“You need to start early and test everything,” Hough says.
For Highland, early means two years. Even after HHS delayed the effective date of ICD-10 by a year to Oct. 1, 2014, the hospital, which discharges nearly 20,000 patients a year, stuck with its plan and began “dual coding” this past October. Highland kept its foot on the pedal and has been coding patient cases using both ICD-9 and ICD-10 ever since.
That early-and-often approach has allowed the hospital to dispel two of the biggest fears facing providers: coder productivity and a drop in revenue from claims not being paid because of coding issues. Some experts have estimated as much as a 69% decline in coder productivity and as much as a 60% drop in revenue from deferred claims.
In terms of productivity, Highland’s coders have become proficient in ICD-10, and the hospital has seen only a slight drop in output because of the change. In fact, after working with ICD-10, the hospital’s coders much prefer the new system to ICD-9, which they say is less intuitive, according to Rochelle Nichols, manager of coding for URMC.
In terms of revenue, dual coding has identified potential coding trouble spots that could lead to unpaid claims and a temporary hit on revenue if not addressed properly. In response, Highland, which generated about $301.2 million in operating revenue in its fiscal year ended June 30, targeted coder training and education on those trouble spots.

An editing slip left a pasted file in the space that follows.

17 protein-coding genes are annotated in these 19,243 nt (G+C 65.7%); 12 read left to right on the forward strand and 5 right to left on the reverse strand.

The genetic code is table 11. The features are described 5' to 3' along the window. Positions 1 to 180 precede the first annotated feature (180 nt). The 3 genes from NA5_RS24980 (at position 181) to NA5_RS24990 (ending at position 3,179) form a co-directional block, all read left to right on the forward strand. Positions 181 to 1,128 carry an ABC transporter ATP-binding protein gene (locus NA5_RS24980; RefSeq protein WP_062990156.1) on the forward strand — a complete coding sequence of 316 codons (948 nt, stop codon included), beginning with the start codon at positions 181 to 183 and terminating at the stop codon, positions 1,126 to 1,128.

“Where we’ve found a negative impact, we’ve been able to mitigate the problem,” Hough says. “It’s not nearly as bad as we thought it would be.”
In keeping with its systematic approach to the transition, Hough and her transition team made a list of 170 external vendor and payer information system applications for the entire university health system that need to become ICD-10-compliant by Oct. 1 and prioritized the applications based on potential revenue impact on the system.
To get off the list, a vendor or payer must demonstrate that its particular IS application can handle ICD-10. To date, 90 applications have been scratched off, leaving another 80 to go. By prioritizing the list, if some of the vendors or payers at the bottom aren’t compliant by Oct. 1, it won’t be a “show-stopper” in terms of delayed revenue coming into the system, according to Hough.
By minimizing if not eliminating financial hiccups in the transition to ICD-10, Highland is demonstrating its belief that better business health means better patient care. Any drop in revenue no matter how temporary could mean a corresponding reduction in expenses that could negatively affect services to patients or important capital outlays.